Wednesday, February 5, 2003
Keeper of Dream winners show selflessness
By Jeff Samoray, OU Web Writer
Keeper of the Dream scholarship recipients are recognized for their strong citizenship, scholarship, volunteerism and contributions to promoting cultural understanding. Crystal Allen, Steven Townsend, Crystal Wilkerson and Sumeera Younis each will receive $5,000 at Oakland University's 11th annual Keeper of the Dream Scholarship Awards Banquet on Tuesday, Feb. 11, from 6:30 to 9 p.m. at Shotwell-Gustafson Pavilion. Each of the students are thrilled to have been chosen for the award, though they also will tell you that the satisfactions that come with community service take precedence over individual honors.
"Receiving this award shows that volunteering does get noticed on our campus," said Wilkerson, a junior elementary education major and recipient of the Bank One Keeper of the Dream Award. "I don't volunteer to get noticed, but it's always good to get that gratification from people, and it inspires me to continue volunteering."
Since 2000, Wilkerson has been an active member of AmeriCorps Oakland and has completed more than 1,800 hours of service to the Pontiac community while tutoring at-risk children involved with Pontiac Area Transitional Housing (PATH). In recognition of her contributions, Wilkerson's AmeriCorps peers named her "Ms. AmeriCorps" the past two years. She also has been consistently named to Oakland University’s Dean's List, is a member of the SMEA-OU (Student Michigan Education Association), Oakland's Golden Key International Honour Society, and currently is president of the AmeriCorps Alumni Association.
Wilkerson, who was raised in Ortonville, said her OU experience has opened her eyes to people who are different from her high school peers.
"It's important to have an understanding of everyone who's on this planet," she said. "It builds respect, understanding and keeps peace. Oakland has a wide variety of backgrounds, cultures and ethnicities. I came from a small town that is predominantly white. I'm using my experiences at OU as a way of exploring the world."
Sophomore women's studies and sociology major Sumeera Younis is this year's recipient of the Oakland University Alumni Association Keeper of the Dream Award. Besides her active roles in Student Congress, OU Greens, Students for the Ethical Treatment of Animals and the Women's Issues Forum, Younis is president of the Muslim Students Association. She volunteers her time as a teacher at the Islamic Association of Greater Detroit and coaches high school junior varsity and varsity debate forensics.
"It's an honorable thing to receive this award and be associated with Dr. King, but the recognition is not why I'm involved in volunteering," Younis said. "In high school or college, ethnic distinctions can be negatively interpreted. That's a definite problem that carries over into business practices, and I feel it's important to address those issues in a campus environment because biases can greatly affect our society. Each individual has a lot to learn from each other – things we can celebrate about our different ethnicities."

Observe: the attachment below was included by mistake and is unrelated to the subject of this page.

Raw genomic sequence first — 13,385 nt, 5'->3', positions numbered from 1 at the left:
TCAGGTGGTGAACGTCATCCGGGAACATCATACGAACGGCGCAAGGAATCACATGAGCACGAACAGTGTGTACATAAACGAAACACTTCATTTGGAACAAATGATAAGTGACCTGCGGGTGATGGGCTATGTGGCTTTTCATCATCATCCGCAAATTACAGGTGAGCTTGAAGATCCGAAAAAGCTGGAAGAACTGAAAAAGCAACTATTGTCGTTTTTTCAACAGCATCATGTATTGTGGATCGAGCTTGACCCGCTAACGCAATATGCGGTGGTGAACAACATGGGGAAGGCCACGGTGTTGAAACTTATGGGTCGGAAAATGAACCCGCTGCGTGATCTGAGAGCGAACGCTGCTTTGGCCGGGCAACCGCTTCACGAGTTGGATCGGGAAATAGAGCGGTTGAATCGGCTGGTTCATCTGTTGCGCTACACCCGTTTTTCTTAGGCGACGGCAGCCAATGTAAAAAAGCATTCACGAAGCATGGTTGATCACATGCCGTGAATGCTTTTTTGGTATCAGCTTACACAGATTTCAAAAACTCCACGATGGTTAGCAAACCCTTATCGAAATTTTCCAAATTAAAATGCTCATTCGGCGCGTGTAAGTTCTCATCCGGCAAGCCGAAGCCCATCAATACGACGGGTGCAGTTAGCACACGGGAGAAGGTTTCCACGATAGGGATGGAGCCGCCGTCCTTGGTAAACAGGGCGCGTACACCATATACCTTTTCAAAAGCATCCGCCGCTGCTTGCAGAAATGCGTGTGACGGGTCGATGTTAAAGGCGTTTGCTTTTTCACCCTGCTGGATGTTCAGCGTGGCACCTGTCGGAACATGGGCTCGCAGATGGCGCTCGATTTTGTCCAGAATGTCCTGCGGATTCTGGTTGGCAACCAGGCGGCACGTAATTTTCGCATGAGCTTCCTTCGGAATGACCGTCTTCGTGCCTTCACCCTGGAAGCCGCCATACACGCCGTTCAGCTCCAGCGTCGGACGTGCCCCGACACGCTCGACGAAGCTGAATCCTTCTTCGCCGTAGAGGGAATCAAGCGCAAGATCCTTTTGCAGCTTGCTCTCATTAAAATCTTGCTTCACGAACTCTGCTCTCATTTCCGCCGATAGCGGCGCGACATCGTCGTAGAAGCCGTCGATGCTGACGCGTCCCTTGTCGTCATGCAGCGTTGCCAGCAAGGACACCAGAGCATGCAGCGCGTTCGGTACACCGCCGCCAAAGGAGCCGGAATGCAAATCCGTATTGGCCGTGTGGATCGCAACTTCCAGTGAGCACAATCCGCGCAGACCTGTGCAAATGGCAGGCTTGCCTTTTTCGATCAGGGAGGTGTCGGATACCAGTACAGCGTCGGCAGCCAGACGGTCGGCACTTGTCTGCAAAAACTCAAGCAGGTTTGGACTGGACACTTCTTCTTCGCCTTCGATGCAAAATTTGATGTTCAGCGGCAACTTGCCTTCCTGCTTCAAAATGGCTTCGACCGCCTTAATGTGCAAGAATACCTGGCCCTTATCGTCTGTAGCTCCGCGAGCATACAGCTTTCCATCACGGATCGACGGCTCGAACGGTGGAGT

Steven Townsend, a sophomore biochemistry major, has acted as a positive role model through leadership positions as a peer mentor for the Office of Equity and orientation group leader and connections peer leader for the Office of New Student Programs. He served as a reader for the blind by participating in the Books on Tape program through Oakland's Disability Support Services Office and has logged more than 1,500 hours of work at Henry Ford Hospital. He also acts as a supplemental instruction leader and tutor for the Academic Skills Center. For these acts, Townsend will receive the William Beaumont Hospitals Keeper of the Dream Award.
"It's a really big honor, and it's nice to be part of an elite group of students, but helping other people comes first," Townsend said. "Even if I hadn't won this award I'd still be helping people every day."
"As an orientation group leader, I try to erase any predispositions incoming students might have about race. I try to show them that college is about understanding other people's differences. There is a difference between tolerance and understanding. With tolerance, there is no caring. We should focus instead on understanding each other."
Like Townsend, junior elementary education major Crystal Allen has served as an orientation group leader and a connections peer leader at OU. She also was selected as the 2002 Greek Female Leader of the Year, received the Oakland University Alumni Association Black Affiliate Award and the Oakland University Volunteer Service Award. She also has worked as a resident assistant in the Department of Housing and as a teaching assistant at Lowry Early Childhood Education Center.
"The color of your skin does not affect your success at OU," said Allen, who is the recipient of this year's Champion Enterprises Inc. Keeper of the Dream Award. "I worked hard in my classes and received fair treatment like all students. There are so many programs to become involved with that focus on bringing students together and motivates them to succeed. For the past two years, I became involved with many student organizations to help all students see that it's possible for students of any race, color and creed to succeed at Oakland. Students need to realize that they are precious to this institution and this world. It's about what you do and the words you use that truly make a difference."
Individual seats for the Keeper of the Dream Scholarship Awards Banquet are $100 and tables of 10 are $1,000. For more information or to buy tickets, contact the Office of Special Events at (248) 370-4915. Historical information on the program can be found on the Office of Equity Web site.